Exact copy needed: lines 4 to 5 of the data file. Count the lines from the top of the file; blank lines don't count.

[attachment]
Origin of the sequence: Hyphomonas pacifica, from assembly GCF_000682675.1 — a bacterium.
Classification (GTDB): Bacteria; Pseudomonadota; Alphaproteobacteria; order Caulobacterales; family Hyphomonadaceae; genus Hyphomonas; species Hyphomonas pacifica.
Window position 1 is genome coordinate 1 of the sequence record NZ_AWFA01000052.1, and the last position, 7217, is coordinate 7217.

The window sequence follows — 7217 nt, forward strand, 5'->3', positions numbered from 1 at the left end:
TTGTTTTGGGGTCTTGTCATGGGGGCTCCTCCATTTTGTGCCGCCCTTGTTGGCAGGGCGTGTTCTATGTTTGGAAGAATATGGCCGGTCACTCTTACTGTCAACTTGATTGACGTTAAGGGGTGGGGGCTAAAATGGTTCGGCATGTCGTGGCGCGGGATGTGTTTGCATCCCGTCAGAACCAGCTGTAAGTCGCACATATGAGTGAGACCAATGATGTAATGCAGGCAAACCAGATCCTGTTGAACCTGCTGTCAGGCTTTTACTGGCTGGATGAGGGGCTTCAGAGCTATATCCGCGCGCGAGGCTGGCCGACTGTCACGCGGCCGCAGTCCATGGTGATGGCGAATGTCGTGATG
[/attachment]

The window sequence follows — 7217 nt, forward strand, 5'->3', positions numbered from 1 at the left end:
TTGTTTTGGGGTCTTGTCATGGGGGCTCCTCCATTTTGTGCCGCCCTTGTTGGCAGGGCGTGTTCTATGTTTGGAAGAATATGGCCGGTCACTCTTACTGTCAACTTGATTGACGTTAAGGGGTGGGGGCTAAAATGGTTCGGCATGTCGTGGCGCGGGATGTGTTTGCATCCCGTCAGAACCAGCTGTAAGTCGCACATATGAGTGAGACCAATGATGTAATGCAGGCAAACCAGATCCTGTTGAACCTGCTGTCAGGCTTTTACTGGCTGGATGAGGGGCTTCAGAGCTATATCCGCGCGCGAGGCTGGCCGACTGTCACGCGGCCGCAGTCCATGGTGATGGCGAATGTCGTGATG